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Economic history

Consists of collections documenting economic activity on every settled continent including the papers of government officials and advisors, influential scholars, bankers and businessmen, and the records of for-profit and non-profit development and advocacy organizations. The collections are particularly strong in documenting the subject areas of public and international finance, economic development, United States foreign economic policies, and economic policies in Latin America.

Browse Collections

  • Orlando F. Weber Collection of Economic History. 
    Location Designator: ExW

    About 2500 books of his library, mostly on English, French and American economics and management. The collection is separately arranged, classed and catalogued. Large number of early treatises on bookkeeping, and particularly strong on 17th and 18th century English pamphlets dealing with trade, money, banking and finance.

    Presented to the Library ca. 1951, the collection was assembled by Orlando F. Weber (1879-1945). He was head of the Allied Chemical and Dye Corporation from 1920 until his retirement in 1935. He gathered his library as a basis for his studies of managerial methods, and as part of a research program which aimed to present the complexities of economic theory in simple terms to the average citizen.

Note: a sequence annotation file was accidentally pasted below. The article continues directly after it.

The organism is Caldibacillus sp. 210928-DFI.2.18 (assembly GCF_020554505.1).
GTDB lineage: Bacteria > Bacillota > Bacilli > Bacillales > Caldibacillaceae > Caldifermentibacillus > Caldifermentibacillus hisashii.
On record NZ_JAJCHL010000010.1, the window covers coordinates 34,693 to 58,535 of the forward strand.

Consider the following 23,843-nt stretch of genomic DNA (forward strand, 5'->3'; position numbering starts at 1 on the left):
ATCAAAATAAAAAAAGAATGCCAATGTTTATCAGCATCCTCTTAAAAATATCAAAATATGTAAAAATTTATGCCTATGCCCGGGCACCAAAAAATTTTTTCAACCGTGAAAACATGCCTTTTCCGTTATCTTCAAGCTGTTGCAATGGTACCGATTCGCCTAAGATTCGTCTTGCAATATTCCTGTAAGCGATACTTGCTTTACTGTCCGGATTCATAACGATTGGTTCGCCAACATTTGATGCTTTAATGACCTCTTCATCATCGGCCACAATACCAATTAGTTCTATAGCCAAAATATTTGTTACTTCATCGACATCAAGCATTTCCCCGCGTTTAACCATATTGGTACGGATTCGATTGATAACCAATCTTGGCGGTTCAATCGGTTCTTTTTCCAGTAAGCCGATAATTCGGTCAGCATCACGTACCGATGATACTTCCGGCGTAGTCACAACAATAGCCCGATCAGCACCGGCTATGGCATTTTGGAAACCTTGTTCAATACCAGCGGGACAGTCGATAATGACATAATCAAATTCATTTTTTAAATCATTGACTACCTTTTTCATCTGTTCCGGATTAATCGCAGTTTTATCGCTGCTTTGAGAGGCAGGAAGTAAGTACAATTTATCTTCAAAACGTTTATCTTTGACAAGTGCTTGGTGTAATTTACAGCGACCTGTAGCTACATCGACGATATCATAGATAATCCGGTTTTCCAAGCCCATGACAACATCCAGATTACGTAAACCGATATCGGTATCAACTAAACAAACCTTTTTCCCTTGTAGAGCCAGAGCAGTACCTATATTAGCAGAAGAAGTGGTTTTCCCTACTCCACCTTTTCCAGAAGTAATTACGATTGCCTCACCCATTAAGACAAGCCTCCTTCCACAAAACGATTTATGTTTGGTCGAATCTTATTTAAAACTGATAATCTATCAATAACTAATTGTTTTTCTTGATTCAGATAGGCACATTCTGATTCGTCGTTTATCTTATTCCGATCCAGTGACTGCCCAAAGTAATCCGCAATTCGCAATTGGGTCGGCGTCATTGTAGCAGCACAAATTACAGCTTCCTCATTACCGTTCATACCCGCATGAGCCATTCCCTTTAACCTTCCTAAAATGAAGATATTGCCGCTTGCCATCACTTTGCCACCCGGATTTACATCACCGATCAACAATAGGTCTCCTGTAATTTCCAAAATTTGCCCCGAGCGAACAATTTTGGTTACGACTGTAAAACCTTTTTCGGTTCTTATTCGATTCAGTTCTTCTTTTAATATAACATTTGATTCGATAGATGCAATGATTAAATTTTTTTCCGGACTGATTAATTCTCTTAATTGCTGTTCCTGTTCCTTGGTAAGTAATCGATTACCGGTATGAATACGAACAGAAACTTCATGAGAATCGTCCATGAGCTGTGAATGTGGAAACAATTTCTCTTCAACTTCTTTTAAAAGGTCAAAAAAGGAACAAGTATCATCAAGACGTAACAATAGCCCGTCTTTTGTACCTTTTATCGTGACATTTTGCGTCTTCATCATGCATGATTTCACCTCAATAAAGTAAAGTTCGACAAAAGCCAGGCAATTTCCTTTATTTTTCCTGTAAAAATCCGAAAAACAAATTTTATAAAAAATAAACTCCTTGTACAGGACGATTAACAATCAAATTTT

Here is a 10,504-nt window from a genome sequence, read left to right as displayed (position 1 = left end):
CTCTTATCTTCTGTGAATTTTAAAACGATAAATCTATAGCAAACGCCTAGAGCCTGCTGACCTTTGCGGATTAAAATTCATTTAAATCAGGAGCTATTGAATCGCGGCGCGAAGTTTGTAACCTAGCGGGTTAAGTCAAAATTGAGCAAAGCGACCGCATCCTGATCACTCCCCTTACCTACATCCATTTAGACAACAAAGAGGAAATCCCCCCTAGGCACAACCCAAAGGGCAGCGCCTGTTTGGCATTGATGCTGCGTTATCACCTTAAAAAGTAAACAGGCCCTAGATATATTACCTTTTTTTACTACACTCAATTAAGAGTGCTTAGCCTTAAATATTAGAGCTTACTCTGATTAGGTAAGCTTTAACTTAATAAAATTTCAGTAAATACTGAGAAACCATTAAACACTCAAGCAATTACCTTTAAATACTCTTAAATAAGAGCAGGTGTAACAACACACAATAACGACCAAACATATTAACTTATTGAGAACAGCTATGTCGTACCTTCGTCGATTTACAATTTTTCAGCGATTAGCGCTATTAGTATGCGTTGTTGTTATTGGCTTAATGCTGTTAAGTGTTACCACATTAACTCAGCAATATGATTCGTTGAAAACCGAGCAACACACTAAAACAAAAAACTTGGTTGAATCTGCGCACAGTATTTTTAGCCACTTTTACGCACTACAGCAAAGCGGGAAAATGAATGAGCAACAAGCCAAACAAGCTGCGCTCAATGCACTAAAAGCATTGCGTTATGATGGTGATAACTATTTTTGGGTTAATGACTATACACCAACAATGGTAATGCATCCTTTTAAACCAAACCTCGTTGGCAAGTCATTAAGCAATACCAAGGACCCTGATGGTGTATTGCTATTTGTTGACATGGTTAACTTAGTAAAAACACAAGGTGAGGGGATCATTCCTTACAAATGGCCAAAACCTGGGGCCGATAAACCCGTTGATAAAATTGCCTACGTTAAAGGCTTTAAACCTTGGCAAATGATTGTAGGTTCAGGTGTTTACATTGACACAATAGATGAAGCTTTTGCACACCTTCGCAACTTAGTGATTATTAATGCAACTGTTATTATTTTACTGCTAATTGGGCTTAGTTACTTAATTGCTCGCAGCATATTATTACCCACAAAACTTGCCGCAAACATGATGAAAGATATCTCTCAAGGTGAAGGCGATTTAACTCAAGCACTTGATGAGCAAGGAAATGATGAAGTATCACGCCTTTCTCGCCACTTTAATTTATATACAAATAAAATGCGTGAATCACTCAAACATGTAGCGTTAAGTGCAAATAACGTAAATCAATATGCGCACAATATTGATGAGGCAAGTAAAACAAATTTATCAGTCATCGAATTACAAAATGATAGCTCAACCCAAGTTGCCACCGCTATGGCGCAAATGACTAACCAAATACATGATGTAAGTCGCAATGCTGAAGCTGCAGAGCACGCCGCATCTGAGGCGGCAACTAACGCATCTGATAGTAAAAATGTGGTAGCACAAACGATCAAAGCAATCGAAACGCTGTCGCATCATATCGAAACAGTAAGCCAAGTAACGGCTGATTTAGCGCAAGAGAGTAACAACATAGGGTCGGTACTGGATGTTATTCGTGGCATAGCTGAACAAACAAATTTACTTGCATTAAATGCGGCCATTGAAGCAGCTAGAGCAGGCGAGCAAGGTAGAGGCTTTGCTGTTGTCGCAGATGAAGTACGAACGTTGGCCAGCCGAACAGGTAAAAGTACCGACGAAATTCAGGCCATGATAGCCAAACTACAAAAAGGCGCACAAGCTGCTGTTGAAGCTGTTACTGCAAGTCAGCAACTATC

A brief anecdote about Weber is found in the memoirs of the antiquarian dealer, Charles P. Everitt. See his The Adventures of a Treasure Hunter: A Rare Bookman in Search of American History (Boston, 1951) p. 81-82.

    Four loose-leaf binders are available which list the entire holdings of the Weber collection and are stored in the Munger (Kane) Room cabinets, below Kane Collection. For particulars refer to: "The Orlando F. Weber Memorial Collection" in the Princeton University Library Chronicle XII, 4 (Summer 1951) pp. 216-217 [full text].

    Pliny Fisk Collection